I would be very grateful for advice,
sincerely yours,
Ekaterina


Jeph Herrin wrote:
> Well, on inspection, I see that her data have multiple
> tags per record, so that 1s are filled to the right after
> the first (left to right) 1; I was misled by
> Martin's faux dataset.  Her stated logic would then
> require:
>
>   gen min=mininc1*500+(mininc2-mininc1)*1000+(mininc3-mininc2)*1500
>
>
> Pending clarificaiton from Ekaterina about the _real_ structure
> of her data..
>
> Jeph
>
>
>
>
> Nick Cox wrote:
>> Good!
>> I didn't spell out that I feared that there are yet other variables in
>> what might be Ekaterina's _real_ problem, lurking behind her stated
>> problem, making a more general approach attractive too.
>> Nick n.j.cox@durham.ac.uk
>> Jeph Herrin
>>
>> Briefer yet:
>>
>>    gen min=mininc1*500+mininc2*1000+mininc3*1500
>>
>> which also traps the missings Nick cautions about.
>>
>> Nick Cox wrote:
>>> A variation on the same idea: 
>>> gen min = 500
>>> foreach v in 1000 1500 2000 {     replace min = `v' if mindesinc_`v' 
>>> == 1 }
>>>
>>> To be careful, check
>>> egen row = rowtotal(mindesinc*) assert row == 1
>>> Nick n.j.cox@durham.ac.uk
>>> Martin Weiss
>>>
>>> *reconstruct Ekaterina`s data
>>> clear*
>>> input id mindesinc_500_999 mindesinc_1000_1499  mindesinc_1500_1999
>>> 101 1 0 0 0
>>> 102 0 1 0 0
>>> 103 0 0 1 0
>>> 104 0 0 1 0
>>> 105 0 1 0 0
>>> end
>>> *construct the minimum desired income
>>> g mindesinc=500 if mindesinc_500_999
>>> replace mindesinc=1000 if mindesinc_1000_1499
>>> replace mindesinc=1500 if mindesinc_1500_1999
>>> l
>>>
>>> Ekaterina Hertog
>>> I am dealing with a dataset from a private company and so my data
>> often
>>> comes in rather strange format and I now came against the following
>>> problem:
>>>  
>>> I have a set of individuals who answered questions about desired
>> income.
>>> It looks as follows:
>>>
>>> Individ nmb | Min desired income 500 - 999 | 1000 - 1499 |  1500 -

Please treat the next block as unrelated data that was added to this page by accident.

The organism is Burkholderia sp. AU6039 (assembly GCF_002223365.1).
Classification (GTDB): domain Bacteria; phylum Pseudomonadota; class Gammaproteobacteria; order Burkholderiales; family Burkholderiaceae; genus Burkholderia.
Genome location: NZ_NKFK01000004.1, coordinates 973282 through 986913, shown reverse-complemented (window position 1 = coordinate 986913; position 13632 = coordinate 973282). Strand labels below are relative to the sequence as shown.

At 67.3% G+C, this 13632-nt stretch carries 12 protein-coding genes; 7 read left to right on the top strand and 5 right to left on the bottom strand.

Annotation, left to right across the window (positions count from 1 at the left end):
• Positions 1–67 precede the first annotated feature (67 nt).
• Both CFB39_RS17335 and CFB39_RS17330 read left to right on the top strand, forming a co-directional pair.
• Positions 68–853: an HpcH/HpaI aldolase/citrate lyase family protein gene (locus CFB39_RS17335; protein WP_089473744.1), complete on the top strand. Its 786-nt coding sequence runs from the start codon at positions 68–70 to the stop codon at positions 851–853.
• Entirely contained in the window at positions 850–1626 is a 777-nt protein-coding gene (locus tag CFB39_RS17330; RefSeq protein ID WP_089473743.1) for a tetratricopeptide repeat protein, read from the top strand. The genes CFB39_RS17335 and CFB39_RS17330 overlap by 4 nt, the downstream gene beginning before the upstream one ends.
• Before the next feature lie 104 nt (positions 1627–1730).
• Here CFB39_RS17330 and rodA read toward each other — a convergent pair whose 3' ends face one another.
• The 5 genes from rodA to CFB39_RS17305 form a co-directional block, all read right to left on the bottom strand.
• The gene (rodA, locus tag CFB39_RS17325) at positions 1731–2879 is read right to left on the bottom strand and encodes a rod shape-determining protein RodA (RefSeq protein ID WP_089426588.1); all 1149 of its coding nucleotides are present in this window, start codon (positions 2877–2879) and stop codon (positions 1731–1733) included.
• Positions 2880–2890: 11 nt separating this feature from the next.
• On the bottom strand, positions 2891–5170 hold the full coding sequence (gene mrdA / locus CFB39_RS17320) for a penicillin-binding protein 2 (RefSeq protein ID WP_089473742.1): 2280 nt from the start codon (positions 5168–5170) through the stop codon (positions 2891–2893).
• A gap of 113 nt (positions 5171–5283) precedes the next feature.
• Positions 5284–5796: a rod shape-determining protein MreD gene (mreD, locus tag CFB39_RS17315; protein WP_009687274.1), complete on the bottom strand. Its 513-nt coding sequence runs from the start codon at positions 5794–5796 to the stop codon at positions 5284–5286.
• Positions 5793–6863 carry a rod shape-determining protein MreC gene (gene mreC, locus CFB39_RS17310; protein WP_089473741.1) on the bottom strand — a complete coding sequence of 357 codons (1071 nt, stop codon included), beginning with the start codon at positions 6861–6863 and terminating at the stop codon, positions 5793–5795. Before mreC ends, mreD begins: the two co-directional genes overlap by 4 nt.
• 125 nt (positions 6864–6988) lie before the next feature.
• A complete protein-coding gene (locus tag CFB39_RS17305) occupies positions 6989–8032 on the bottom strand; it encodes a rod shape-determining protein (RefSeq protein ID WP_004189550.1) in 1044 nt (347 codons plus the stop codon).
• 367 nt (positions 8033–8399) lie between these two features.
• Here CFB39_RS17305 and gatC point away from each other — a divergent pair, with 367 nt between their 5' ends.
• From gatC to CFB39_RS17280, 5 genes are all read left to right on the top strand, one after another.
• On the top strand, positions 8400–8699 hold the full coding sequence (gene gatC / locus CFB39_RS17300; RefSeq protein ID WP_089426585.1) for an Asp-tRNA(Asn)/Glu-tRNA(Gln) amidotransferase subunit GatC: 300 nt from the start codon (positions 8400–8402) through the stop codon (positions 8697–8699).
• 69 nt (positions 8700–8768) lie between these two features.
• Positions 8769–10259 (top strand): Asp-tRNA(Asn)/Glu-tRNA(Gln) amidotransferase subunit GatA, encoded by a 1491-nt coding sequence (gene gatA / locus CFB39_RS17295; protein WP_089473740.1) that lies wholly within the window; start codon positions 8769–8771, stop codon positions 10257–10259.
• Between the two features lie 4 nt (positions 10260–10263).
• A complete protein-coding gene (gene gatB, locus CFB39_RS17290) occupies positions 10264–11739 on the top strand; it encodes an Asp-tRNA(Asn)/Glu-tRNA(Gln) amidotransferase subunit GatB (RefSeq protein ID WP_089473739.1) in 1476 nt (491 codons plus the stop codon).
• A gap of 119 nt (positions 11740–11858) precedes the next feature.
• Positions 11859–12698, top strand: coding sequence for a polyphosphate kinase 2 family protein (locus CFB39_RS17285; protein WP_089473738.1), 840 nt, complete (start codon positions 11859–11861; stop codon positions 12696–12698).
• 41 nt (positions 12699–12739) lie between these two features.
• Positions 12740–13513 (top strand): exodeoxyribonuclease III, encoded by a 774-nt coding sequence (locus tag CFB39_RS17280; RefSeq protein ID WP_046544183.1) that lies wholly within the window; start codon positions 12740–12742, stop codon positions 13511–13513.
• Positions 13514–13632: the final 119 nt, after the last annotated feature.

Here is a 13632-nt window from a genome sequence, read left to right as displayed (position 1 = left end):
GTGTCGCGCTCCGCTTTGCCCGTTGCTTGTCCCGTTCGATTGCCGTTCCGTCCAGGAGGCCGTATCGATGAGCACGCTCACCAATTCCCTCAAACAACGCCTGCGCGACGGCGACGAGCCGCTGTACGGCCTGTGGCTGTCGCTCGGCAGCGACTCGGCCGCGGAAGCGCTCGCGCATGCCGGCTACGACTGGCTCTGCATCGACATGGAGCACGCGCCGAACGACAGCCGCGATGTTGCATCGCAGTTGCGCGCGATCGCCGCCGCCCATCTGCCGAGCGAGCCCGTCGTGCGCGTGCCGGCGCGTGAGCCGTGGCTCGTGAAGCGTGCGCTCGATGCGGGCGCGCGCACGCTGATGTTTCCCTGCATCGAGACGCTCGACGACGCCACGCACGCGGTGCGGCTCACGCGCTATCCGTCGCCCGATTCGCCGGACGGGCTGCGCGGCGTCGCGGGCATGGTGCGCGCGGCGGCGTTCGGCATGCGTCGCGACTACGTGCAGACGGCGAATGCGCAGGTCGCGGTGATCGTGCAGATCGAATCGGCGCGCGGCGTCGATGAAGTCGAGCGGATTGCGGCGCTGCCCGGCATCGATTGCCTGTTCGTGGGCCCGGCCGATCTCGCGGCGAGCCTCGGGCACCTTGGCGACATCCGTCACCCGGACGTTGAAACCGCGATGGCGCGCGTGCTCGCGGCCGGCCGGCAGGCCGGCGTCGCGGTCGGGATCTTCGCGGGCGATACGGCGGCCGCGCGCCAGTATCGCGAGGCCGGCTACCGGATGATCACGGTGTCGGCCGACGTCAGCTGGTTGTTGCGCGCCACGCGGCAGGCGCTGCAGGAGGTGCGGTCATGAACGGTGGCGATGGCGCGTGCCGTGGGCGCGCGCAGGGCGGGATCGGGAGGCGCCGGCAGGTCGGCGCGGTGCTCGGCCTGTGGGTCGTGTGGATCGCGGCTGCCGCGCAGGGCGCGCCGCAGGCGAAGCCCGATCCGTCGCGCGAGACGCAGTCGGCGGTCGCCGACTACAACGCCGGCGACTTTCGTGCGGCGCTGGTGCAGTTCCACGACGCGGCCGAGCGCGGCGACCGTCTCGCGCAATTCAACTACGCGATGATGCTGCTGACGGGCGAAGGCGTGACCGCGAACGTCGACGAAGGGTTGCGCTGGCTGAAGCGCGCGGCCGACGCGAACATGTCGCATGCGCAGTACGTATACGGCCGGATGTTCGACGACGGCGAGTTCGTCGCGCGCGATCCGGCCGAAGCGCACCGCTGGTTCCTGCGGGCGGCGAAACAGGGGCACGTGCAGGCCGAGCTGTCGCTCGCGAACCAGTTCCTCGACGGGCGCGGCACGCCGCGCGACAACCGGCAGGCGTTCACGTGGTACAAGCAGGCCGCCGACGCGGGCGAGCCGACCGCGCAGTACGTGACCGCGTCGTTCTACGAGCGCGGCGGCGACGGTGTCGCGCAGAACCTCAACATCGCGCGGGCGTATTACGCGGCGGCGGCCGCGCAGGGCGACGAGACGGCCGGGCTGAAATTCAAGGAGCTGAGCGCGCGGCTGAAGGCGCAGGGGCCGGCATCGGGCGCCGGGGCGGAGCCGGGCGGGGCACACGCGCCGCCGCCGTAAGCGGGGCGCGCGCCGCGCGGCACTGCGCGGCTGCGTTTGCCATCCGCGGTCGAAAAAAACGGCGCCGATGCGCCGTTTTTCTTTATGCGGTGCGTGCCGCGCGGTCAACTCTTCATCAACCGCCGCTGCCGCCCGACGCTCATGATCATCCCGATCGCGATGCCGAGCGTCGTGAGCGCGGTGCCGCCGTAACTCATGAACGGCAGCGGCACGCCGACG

>> 2000
>>> |
>>> 101             |                      0                        
>>> |         0          |           1          |
>>> 102             |                      0                        
>>> |         1          |           1          |
>>> 103             |                      0                        
>>> |         0          |           1          |
>>> 104             |                      1                        
>>> |         1          |           1          |
>>> 105             |                      0                        
>>> |         1          |           1          |
>>>
>>> Is there a way to automatically recode these binary minimum desired  
>>> income variables into a numerical variable which would state the
>> minimum
>>> acceptable figure for each individual?
>>> That is some routine which would check "Min desired income 500 - 
>>> 999" and if it equals 1 then would input 500 for the individual in 
>>> question
>>
>>> into a newly constructed variable "Minimum acceptable income" and move
>>
>>> on to the next person and if it equals 0 would look at the value of 
>>> "1000 - 1499" variable and if it equals 1 would input 1000 for that 
>>> person and move on to the next person and if it is 0 would look at
>> "1500
>>> - 2000" variable?
>>
>> *
>> *   For searches and help try:
>> *   http://www.stata.com/help.cgi?search
>> *   http://www.stata.com/support/statalist/faq
>> *   http://www.ats.ucla.edu/stat/stata/
>>
> *
> *   For searches and help try:
> *   http://www.stata.com/help.cgi?search
> *   http://www.stata.com/support/statalist/faq
> *   http://www.ats.ucla.edu/stat/stata/


-- 
Ekaterina Hertog (née Korobtseva)
Career Development Fellow
Department of Sociology and Nissan Institute of Japanese Studies
University of Oxford

27 Winchester Road
Oxford
OX2 6NA
United Kingdom